The future of journalism is murkier than Beebe lake this time of year. As a writer for the college paper, I’ve been thinking about this a lot (along with the rest of the folks here). I’ve also been considering this because journalism’s future hinges on two subjects I think about often: economics and computer science. My thoughts on the issue encapsulate two ideas I’ve been writing about all semester.
First, scarcity motivates so many of our daily decisions. Scarcity (or lack thereof) is the reason journalism’s future is uncertain. The floodgates are open to anyone with a computer and an internet connection. Content used to be scarce, and now it isn’t. Journalists have a question they need to answer: why anyone would support content when so much is free?
Differentiating yourself among the sea of online content is not as simple as getting social media accounts, updating your website and posting videos and photo essays; platforms that my 16 year old brother uses will not differentiate you from the tsunami of free content on the internet. Everyone knows how to run a WordPress blog, upload photos to Instagram and post videos to YouTube; if things were this simple the conversation would be over.
If you want to stay relevant on the web, open a book on computer programming. Think about successful digital media. BuzzFeed was founded in 2006 as a viral lab tracking viral content and employs armies of engineers. Facebook is one of the biggest software companies in the country. Youtube is a subsidiary of Google. Medium was developed by ex-Twitter engineers. These companies spend a lot of money on software engineering to deliver a one of a kind experiences.
This is not a battle over writing — or even content. Journalists need to stop pretending it is. Nobody checks their newsfeed for hard hitting reporting, or carefully written insights. You check your newsfeed because the experience of scrolling through is like eating a bag of Cool Ranch Doritos. Good writing is timeless. That will never change. But this isn’t about good writing.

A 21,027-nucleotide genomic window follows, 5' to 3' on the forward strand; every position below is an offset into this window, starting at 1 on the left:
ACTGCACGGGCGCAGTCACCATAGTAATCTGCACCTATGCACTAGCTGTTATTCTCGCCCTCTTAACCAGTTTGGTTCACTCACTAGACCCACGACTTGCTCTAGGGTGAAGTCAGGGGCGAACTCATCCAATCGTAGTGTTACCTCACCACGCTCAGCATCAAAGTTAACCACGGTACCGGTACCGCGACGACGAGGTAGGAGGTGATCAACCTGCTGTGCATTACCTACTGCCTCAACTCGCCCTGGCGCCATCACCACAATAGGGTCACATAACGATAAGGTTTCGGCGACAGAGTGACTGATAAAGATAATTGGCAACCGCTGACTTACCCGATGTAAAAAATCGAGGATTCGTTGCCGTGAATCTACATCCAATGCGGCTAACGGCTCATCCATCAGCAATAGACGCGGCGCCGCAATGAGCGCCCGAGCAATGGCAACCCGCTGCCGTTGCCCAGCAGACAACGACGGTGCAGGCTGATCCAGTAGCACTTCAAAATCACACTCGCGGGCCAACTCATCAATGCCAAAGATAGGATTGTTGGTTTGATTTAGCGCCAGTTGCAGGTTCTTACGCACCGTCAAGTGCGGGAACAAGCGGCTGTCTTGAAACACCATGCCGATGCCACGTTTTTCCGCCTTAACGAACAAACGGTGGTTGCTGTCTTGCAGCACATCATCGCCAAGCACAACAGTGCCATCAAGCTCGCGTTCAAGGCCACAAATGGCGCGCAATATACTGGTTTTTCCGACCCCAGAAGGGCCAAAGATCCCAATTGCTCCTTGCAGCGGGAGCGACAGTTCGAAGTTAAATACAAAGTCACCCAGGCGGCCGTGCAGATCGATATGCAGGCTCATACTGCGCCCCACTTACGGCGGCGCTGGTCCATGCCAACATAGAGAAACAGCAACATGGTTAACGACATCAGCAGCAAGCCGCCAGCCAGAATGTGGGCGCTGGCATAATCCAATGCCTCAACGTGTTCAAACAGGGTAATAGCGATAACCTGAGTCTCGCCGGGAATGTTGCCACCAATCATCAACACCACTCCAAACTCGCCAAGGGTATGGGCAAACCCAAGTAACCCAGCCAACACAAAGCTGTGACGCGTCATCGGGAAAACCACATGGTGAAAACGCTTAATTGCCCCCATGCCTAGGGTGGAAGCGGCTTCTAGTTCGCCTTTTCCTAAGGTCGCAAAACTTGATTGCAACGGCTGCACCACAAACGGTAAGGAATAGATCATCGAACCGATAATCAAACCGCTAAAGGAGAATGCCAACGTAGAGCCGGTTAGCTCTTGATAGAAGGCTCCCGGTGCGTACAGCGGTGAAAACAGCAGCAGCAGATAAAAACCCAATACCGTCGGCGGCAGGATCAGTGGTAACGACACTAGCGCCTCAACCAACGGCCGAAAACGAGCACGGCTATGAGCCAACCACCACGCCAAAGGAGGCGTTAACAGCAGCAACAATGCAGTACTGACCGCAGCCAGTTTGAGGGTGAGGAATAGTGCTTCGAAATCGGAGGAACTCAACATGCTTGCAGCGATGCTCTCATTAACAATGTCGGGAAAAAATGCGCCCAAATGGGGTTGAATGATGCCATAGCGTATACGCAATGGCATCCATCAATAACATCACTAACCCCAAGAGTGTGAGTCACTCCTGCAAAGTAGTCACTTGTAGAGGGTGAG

All this to say, a website you didn’t build with some photo essays and video will not save your publication. I can’t tell you what will (if I did I would have millions of dollars in venture capital money). But, I’m confident you can figure it out. Writers are surprisingly creative. You just need the right tools. I should also say I’m optimistic. Writing is as much of a skill as computer science. (Most) computer scientists can’t write prose, but writers can learn to write code — trust me I did.
There’s a really good Humans of New York quote (that is just genuinely good advice) I think sums up my thoughts today and the semester as a whole:
“When a wave comes, go deep … There’s three things you can do when life sends a wave at you. You can run from it, but then it’s going to catch up and knock you down. You can also fall back on your ego and try to stand your ground, but then it’s still going to clobber you. Or you can use it as an opportunity to go deep, and transform yourself to match the circumstances. And that’s how you get through the wave.”
Computer science and the economics are the wave — you can either go deep or get knocked down. That’s my schtick and I’m sticking too it. Have some well earned fun on Slope Day, a productive finals week, and an amazing summer. Can’t wait to get back to The Hill next fall!
Eric Schulman is a junior in the College of Arts and Sciences. He may be reached at firstname.lastname@example.org. Schulman’s Schtick appears alternate Mondays this semester.